As a small-town girl from Mississippi, I couldn't have imagined that one day I would sponsor legislation that would find its way up to the Supreme Court.
The justices will make their decisions. Let the political chips fall where they may.
The Supreme Court's conservative majority indicated that it may overrule Roe v. Wade, the landmark decision that legalized abortion nationwide in 1973.
With Justices Kavanaugh and Barrett seemingly uninterested in the narrow decision eyed by Chief Justice Roberts, the court appears likely to overturn Roe.
The only abortion clinic in Mississippi is now open six days a week to help women from Texas and Louisana after Texas passed the new abortion law in September.
Roberts suggested he would be ready to rule on fetal viability while upholding other abortion rights.
The court is set to hear arguments in a case seeking to revive a 2018 Mississippi law that bans most abortions after 15 weeks of pregnancy.
"Will this institution survive the stench that this creates in the public perception?" the justice asked about Mississippi's efforts to overturn Roe v. Wade.
The call comes as the High Court prepares to hear a case on a Mississippi law that bans abortion after 15 weeks.
The future of abortion rights in the U.S. could depend on the justices' willingness to overturn a precedent set almost 50 years ago.
SCOTUS' 6-3 conservative majority could overturn Roe v. Wade when justices take up the biggest legal challenge to abortion rights since the 1973 landmark case.
Experts have warned of a wave of expansive prosecutions that could target women for their pregnancy outcomes if Roe v. Wade is overturned.
The law would ban abortions except in cases of rape, incest or danger to a mother's life and could go into effect within a month if Roe v. Wade is overturned.
Mississippi has asked the Supreme Court to overturn the landmark 1973 ruling in a case seeking to revive a 15-week abortion ban.
The Mississippi governor said that "vaccines allow you to protect yourself" while "abortions actually go in and kill other American babies."
Pro-abortion forces are using historical alchemy to attempt to raise the dead pseudo-history that underlay Roe and its progeny.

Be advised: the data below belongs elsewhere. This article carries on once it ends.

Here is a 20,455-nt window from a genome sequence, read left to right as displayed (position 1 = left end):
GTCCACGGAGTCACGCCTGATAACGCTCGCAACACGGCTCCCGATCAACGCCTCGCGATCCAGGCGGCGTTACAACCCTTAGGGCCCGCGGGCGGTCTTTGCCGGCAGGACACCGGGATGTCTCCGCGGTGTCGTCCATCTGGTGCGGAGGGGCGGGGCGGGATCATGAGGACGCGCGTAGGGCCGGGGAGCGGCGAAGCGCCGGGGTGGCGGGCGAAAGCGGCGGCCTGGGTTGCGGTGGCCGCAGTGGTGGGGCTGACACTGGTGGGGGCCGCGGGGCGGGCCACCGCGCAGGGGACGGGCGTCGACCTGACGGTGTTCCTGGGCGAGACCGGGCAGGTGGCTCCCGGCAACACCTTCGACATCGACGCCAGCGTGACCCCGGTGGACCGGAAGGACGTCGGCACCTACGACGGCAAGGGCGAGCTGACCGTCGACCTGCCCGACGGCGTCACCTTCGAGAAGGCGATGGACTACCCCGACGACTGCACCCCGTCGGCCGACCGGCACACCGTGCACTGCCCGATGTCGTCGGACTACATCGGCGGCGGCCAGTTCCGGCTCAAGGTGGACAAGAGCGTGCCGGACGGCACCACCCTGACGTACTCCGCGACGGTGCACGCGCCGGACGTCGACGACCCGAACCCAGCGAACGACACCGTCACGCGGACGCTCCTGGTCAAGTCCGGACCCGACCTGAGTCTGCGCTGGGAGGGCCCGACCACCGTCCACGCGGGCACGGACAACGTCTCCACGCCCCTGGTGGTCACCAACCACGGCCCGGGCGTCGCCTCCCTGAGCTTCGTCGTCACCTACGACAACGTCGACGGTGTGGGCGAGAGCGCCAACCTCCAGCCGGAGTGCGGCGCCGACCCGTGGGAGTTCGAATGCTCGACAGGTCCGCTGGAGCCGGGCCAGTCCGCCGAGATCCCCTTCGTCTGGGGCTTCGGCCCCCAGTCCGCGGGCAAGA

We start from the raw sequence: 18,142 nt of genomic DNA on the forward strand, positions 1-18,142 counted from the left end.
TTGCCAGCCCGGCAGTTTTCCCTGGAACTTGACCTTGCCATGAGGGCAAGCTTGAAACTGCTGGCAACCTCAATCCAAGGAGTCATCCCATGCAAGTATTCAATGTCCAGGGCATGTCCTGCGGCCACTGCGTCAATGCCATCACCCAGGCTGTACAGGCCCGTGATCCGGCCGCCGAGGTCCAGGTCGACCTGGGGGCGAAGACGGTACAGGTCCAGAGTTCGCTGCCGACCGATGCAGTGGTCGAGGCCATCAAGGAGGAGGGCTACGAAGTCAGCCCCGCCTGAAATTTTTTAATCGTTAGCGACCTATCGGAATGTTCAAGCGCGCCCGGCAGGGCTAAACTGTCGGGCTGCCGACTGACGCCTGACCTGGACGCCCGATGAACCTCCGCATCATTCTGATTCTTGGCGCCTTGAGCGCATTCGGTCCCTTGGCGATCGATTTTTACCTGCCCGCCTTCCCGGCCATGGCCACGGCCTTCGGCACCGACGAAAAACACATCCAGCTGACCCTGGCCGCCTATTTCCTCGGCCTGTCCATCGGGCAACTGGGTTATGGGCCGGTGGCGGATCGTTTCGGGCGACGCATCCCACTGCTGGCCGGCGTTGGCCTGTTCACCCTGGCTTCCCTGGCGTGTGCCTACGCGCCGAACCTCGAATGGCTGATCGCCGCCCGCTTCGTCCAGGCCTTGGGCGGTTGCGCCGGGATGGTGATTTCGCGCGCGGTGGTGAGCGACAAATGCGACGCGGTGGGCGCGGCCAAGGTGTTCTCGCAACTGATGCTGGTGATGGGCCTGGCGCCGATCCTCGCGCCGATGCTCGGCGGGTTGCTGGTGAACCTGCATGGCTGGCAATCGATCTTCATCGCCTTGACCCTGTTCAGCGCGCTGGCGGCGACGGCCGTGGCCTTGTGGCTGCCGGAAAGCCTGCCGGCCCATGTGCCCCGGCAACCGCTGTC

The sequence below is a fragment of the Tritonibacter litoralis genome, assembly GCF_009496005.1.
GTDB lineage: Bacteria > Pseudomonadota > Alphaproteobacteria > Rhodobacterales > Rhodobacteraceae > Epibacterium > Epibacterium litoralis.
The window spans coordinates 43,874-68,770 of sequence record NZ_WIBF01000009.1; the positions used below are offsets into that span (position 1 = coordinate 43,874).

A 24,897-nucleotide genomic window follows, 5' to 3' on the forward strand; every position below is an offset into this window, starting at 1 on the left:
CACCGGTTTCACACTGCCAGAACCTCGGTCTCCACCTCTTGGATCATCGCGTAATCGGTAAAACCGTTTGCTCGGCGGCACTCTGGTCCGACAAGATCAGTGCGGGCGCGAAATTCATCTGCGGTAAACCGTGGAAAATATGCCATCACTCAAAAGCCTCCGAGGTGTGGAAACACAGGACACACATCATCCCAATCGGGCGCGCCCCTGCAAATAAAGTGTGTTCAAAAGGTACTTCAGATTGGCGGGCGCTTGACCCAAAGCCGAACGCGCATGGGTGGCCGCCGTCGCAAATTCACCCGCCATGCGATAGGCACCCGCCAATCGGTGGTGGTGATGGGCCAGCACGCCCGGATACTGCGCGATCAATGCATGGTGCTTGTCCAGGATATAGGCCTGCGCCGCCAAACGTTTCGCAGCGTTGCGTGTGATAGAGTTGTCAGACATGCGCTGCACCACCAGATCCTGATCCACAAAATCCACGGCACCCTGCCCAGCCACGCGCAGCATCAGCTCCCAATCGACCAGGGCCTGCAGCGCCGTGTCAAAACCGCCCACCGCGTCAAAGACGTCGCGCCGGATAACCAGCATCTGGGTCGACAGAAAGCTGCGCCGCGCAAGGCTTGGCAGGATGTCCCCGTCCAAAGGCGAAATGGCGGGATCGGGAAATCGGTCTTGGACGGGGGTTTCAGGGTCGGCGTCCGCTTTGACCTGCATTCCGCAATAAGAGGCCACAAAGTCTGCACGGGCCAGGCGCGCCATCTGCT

On December 1, the U.S. Supreme Court will hear arguments in Dobbs v. Jackson Women's Health Organization, a direct challenge to Roe v. Wade's viability standard.
The high court will hear arguments Monday over the new state law, which one doctor called an effort "to get around national laws."
Texas responded Thursday to the Biden administration's request that SCOTUS block the abortion legislation, encouraging the court to leave the law in place.
A new poll found that 62 percent of respondents believed the Court's decisions are driven by politics rather than the U.S. Constitution and the law.
Several states proscribed prison sentences for assisting with abortions before the laws became unenforceable.
In her first television interview, set to air Monday night, Shelley Lynn Thornton told ABC News she has "no regrets" about not meeting her biological mother.
A changed Supreme Court returns to the bench today to consider crucial and controversial rulings on U.S. abortion rights and gun laws. Follow Newsweek's liveblog for all the latest.
The Republican senator called the law "extreme, inhumane and unconstitutional" at an event in Maine.
If the Supreme Court's longest-serving liberal and longest-serving conservative both weigh in on politicization, it's a good sign that we ought to assess that problem..
He described seeing three teens die from illegal abortions in 1972, a year before Roe v. Wade.
"I suggest that all women refuse to have sex with men until they are guaranteed the right to choose by Congress," the singer and actress tweeted.
Some Democrats were already arguing for an expansion of the court before the controversial decision on Wednesday.